For most of the 20 years that I’ve worked in conflict regions, the United States, alongside terrible disparities, has felt comparatively safe and predictable in ways that the fortunate usually take for granted.
But when I moved to Philadelphia in 2017, after 11 years in Jerusalem, I noticed disturbing dynamics in American society and politics that reminded me of the dynamics “over there.”
In response to this, my colleagues and I, who had been putting the bulk of attention into the Middle East, South Asia, and Cyprus, expanded our work in the U.S., and in the summer of 2017, we started offering Educating in a Diverse Democracy, a course for American educators at the Seeds of Peace Camp in Maine.
We planned to again hold the course in Maine for the summer of 2020, but when Camp was canceled because of the Coronavirus, we, like so many others, turned to the remote option. With Educating in a Diverse Democracy: Challenges and Possibilities, we offered a series of mini-courses and webinars for American educators engaged with the challenges of the moment: Coronavirus and the fallout from it; systemic racial injustice; environmental catastrophe, a divided society; a dysfunctional media landscape, a broken political system, turbulence and uncertainty like few Americans alive today have experienced before.
The overarching theme that integrated each part of this online effort was the critical role of the educator in supporting young people and cultivating educational ecosystems where seeds (in the broadest sense) flourish. As Meenakshi Chhabra, a member of the team and long-time Seeds of Peace Educator, puts it, “If the teachers don’t change then nothing changes.”
We divided the four weeks into four thematic mini-courses that together composed an arc of learning. Each week started with a Monday forum presenting the theme and ended with a Thursday evening salon. Forums and salons were open to the larger community. On Tuesdays, Wednesdays, and Thursdays, we offered workshops to take a deeper dive.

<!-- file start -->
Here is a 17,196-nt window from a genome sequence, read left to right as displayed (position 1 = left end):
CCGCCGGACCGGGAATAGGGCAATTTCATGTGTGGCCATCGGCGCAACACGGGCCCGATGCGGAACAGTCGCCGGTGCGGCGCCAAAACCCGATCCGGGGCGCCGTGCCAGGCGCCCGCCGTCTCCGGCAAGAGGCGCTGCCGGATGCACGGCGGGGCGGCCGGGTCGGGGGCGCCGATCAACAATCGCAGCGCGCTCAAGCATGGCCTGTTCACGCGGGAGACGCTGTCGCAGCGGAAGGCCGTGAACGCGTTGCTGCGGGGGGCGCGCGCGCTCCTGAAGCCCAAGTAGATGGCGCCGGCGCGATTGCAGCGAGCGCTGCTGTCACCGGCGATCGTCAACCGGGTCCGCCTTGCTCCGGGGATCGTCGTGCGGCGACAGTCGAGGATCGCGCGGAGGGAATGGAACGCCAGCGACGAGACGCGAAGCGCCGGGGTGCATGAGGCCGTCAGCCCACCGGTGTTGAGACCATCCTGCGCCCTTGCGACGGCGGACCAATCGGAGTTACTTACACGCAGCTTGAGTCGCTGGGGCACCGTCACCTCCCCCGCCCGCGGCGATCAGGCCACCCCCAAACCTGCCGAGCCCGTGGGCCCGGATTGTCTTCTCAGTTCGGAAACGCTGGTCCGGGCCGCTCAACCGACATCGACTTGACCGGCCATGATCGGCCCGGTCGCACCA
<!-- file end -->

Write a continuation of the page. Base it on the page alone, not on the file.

The first week of the initiative, “Practicing Dialogue: Starting with Self and ‘Other’,” we set the framework for the dialogue-based experiential education at the heart of this work. We explored the interplay between the mind and body, while practicing the self-knowledge that makes conditions for dialogue possible, the skills for active listening, for perspective taking and enlarging the scope of empathy—along with the awareness of when it’s just not the time to talk.
The second week, “Inviting Imagination: Art and Education” was funneled through the idea that spoken dialogue is not enough; through the arts, people deepen their capacities for self-reflection, expression, communication, and community. This week started with the chance to play and exercise the imagination, led by the artists and GATHER Fellows Hanoch and Mira. (View the resource booklet Hanoch created as part of his Fellowship; or Mira’s music video Think of Others, produced with support from Seeds of Peace). The week continued with a series of workshops led by Micah (2004 American Seed and 2015 GATHER Fellow) and the musician Austin Willacy, who have recently started a new initiative, Raise Your Voice.